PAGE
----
Paint color affects the mood and feel of a home theater or media room. It can elicit certain emotions that can make or break your viewing experience.
For a home theater or media room, especially one with a projector, a neutral non-reflective paint color will prevent screen glare for the best visual experience. Brightly-colored walls/ceilings reflect light emitted by a TV/projector distorting your color perception and diluting the details.
Colors are the components of light that beam and reflect across a room. Your display’s color scheme will be impacted by light reflecting and emitting sources that include carpeting and decorations.
Granted, choosing the color for a movie space is a creative process that depends on personal taste. In this article, we will look at how you can streamline this process for the best results.
Choosing home theater/media room color
When choosing a color palette, visualize the intended design and atmosphere.
Nonetheless, there is an assortment of paint colors and shades. But here are some guidelines that reduce reflectiveness to create an immersive projector or TV space while maintaining aesthetics;
- Choose dark or neutral paint colors
- Use a muted paint finish
- Paint the ceiling
- Avoid glossy décor
Dark vs neutral colors
For a dedicated home theater, dark neutral colors will give optimal results for movie watching.
Dark neutral colors are not necessarily black but include;
- Dark grays such as charcoal gray,
- Deep gold,
- Navy blue,
- Deep maroons
- Dark brown
- Deep red shades such as burgundy and raspberry.
Some examples of dark neutral paints are Tricorn Black and Peppercorn by Sherwin Williams.
In contrast, dark neutrals may be too on your face, especially for a well-lit media room. This is because a media room is also a perfect social space used for other entertainment purposes. In this case, a neutral color will create a more soothing atmosphere.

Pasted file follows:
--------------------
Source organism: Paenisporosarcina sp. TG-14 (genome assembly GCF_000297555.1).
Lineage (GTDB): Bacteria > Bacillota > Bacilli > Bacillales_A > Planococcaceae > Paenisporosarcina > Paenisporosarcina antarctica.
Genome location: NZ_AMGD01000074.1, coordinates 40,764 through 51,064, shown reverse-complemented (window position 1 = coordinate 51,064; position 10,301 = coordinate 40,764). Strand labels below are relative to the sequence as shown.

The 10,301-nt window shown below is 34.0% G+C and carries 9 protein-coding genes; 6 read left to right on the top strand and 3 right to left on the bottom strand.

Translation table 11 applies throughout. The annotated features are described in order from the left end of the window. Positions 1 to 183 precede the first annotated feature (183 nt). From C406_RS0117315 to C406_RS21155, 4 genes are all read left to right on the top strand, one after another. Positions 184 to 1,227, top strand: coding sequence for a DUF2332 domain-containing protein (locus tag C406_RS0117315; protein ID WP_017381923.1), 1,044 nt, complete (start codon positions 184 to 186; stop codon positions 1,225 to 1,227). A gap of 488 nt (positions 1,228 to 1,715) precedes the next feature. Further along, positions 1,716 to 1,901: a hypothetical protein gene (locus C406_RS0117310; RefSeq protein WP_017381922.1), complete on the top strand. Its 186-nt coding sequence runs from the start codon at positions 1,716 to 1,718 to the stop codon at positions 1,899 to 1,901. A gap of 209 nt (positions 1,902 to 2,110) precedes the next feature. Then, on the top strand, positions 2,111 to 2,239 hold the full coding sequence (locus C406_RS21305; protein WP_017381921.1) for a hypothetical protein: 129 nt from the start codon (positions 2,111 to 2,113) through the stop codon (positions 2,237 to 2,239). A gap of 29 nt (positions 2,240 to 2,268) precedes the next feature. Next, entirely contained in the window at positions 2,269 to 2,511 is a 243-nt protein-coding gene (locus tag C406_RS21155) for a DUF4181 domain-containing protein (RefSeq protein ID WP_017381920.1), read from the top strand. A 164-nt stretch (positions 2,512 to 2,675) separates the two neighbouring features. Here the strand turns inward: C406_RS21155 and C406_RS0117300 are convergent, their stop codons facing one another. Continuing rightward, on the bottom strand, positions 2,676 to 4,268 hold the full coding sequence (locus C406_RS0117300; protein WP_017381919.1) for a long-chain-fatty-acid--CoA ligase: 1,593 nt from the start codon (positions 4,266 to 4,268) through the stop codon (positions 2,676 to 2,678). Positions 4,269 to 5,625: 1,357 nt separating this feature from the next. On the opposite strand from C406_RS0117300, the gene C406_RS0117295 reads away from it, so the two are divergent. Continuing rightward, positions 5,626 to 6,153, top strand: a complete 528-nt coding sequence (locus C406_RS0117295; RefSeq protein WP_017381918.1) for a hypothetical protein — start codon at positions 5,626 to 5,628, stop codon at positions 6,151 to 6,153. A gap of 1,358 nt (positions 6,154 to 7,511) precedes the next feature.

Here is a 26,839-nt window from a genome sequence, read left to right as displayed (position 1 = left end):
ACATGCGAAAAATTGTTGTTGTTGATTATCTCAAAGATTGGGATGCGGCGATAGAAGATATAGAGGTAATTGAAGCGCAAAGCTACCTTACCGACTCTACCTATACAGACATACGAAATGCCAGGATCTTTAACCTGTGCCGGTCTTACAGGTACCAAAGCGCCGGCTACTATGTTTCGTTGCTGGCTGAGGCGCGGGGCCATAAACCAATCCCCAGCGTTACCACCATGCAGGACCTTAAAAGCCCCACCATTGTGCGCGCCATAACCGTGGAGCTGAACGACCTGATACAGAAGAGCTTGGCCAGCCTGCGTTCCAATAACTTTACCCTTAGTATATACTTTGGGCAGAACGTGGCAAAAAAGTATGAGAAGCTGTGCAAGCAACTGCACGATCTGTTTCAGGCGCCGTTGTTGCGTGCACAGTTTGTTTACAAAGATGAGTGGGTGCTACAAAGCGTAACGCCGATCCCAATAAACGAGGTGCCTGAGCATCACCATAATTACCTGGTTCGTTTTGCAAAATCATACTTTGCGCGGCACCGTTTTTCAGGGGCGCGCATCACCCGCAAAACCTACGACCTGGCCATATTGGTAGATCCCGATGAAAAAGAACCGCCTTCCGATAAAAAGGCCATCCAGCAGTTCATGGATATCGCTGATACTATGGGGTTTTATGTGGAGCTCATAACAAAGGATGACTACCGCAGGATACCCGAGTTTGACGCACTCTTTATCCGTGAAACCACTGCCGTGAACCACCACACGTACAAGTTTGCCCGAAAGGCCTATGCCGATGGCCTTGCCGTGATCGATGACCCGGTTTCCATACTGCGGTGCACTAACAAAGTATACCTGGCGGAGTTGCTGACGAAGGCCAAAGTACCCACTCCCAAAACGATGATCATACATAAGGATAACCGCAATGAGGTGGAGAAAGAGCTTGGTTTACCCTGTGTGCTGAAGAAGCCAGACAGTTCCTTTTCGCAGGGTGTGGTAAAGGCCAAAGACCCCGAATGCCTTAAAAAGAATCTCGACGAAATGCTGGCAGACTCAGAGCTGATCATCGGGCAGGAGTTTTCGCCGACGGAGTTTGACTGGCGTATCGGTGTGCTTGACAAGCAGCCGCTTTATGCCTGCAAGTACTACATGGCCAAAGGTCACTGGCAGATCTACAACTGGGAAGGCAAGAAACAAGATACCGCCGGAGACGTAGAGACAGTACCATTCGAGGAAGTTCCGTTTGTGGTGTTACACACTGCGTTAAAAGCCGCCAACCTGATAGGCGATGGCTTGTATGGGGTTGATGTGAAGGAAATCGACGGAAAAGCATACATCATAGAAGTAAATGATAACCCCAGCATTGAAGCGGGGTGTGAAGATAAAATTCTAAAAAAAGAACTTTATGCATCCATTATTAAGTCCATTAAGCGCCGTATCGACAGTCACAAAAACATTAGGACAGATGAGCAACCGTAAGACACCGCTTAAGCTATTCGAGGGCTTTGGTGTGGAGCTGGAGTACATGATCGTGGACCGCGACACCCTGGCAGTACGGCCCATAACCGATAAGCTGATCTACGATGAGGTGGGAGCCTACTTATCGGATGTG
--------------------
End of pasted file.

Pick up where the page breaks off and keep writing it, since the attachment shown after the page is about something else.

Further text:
Neutral paint shades include colors such as black, red, green, and gray (color or preference by many). These shades are versatile and blend well with a variety of colors and textures
Neutral colors can be warm or cool depending on what works for you. For a more inviting space, go for a neutral color with a warm undertone such as brown. Cool undertones such as blue are calmer, more soothing, and fit for a resting space.
For a trendier look, use a monochrome color scheme or a neutral color on the ceiling, carpet, or furniture to block the dark color and open up the space.
When putting together a monochrome color scheme use a brighter and darker shade of the same base color starting with the darker shade. This could be 2 deep red or dark brown shades.
If you find neutral monochromatic colors boring, use a complementary color on the accent wall to add interest and contrast to the space. This could be a vivid color such as navy blue or burgundy in a neutral room.
For any color scheme, stick to 3 to 5 colors that meld well together.
Avoid white or rich shades of blue, green, or yellow. White is too reflective while rich shades of blue, yellow, or green may distort your screen’s color perception. Grass may have an unnatural hue while skin tones may appear slightly yellow or blue.
Choose a flat finish
Different neutral paint colors have different finish sheens. Sheen refers to the reflectiveness of the finish. For a dedicated theater, use a matte/flat finish (concealer).
- A flat/muted finish is dull, thicker, and more pigmented scattering light for less reflection. This is great for surfaces you want to downplay such as the projector or TV back wall, an accent wall, or the entire room. However, this finish is difficult to clean and unsuitable for walls subjected to a lot of abuse.
- Satin/Eggshell finishes are a step down from a flat finish with satin being glossier than eggshell. They are warmer, create more depth in your space, and are easier to clean.